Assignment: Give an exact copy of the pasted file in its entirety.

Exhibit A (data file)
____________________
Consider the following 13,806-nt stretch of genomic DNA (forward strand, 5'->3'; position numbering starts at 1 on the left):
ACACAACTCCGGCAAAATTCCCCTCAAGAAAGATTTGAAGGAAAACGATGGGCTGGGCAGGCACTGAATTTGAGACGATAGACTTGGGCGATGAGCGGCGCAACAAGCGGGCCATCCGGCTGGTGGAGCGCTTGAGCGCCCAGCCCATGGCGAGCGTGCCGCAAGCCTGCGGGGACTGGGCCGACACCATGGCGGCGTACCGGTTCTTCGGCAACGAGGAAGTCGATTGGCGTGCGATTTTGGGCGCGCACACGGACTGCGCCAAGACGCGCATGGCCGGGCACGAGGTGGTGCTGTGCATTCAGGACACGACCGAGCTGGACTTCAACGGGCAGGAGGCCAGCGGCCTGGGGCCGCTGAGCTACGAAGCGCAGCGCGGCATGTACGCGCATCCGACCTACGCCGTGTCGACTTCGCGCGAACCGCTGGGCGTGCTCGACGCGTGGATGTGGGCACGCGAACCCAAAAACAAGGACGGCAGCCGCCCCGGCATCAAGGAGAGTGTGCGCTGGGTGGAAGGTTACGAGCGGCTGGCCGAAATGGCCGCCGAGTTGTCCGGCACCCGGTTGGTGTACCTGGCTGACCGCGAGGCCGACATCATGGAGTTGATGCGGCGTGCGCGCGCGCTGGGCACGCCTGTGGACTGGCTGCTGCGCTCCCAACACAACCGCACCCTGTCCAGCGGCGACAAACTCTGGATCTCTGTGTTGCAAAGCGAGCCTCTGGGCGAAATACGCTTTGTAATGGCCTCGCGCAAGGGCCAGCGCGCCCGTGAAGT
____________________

Consider the following 13,806-nt stretch of genomic DNA (forward strand, 5'->3'; position numbering starts at 1 on the left):
ACACAACTCCGGCAAAATTCCCCTCAAGAAAGATTTGAAGGAAAACGATGGGCTGGGCAGGCACTGAATTTGAGACGATAGACTTGGGCGATGAGCGGCGCAACAAGCGGGCCATCCGGCTGGTGGAGCGCTTGAGCGCCCAGCCCATGGCGAGCGTGCCGCAAGCCTGCGGGGACTGGGCCGACACCATGGCGGCGTACCGGTTCTTCGGCAACGAGGAAGTCGATTGGCGTGCGATTTTGGGCGCGCACACGGACTGCGCCAAGACGCGCATGGCCGGGCACGAGGTGGTGCTGTGCATTCAGGACACGACCGAGCTGGACTTCAACGGGCAGGAGGCCAGCGGCCTGGGGCCGCTGAGCTACGAAGCGCAGCGCGGCATGTACGCGCATCCGACCTACGCCGTGTCGACTTCGCGCGAACCGCTGGGCGTGCTCGACGCGTGGATGTGGGCACGCGAACCCAAAAACAAGGACGGCAGCCGCCCCGGCATCAAGGAGAGTGTGCGCTGGGTGGAAGGTTACGAGCGGCTGGCCGAAATGGCCGCCGAGTTGTCCGGCACCCGGTTGGTGTACCTGGCTGACCGCGAGGCCGACATCATGGAGTTGATGCGGCGTGCGCGCGCGCTGGGCACGCCTGTGGACTGGCTGCTGCGCTCCCAACACAACCGCACCCTGTCCAGCGGCGACAAACTCTGGATCTCTGTGTTGCAAAGCGAGCCTCTGGGCGAAATACGCTTTGTAATGGCCTCGCGCAAGGGCCAGCGCGCCCGTGAAGT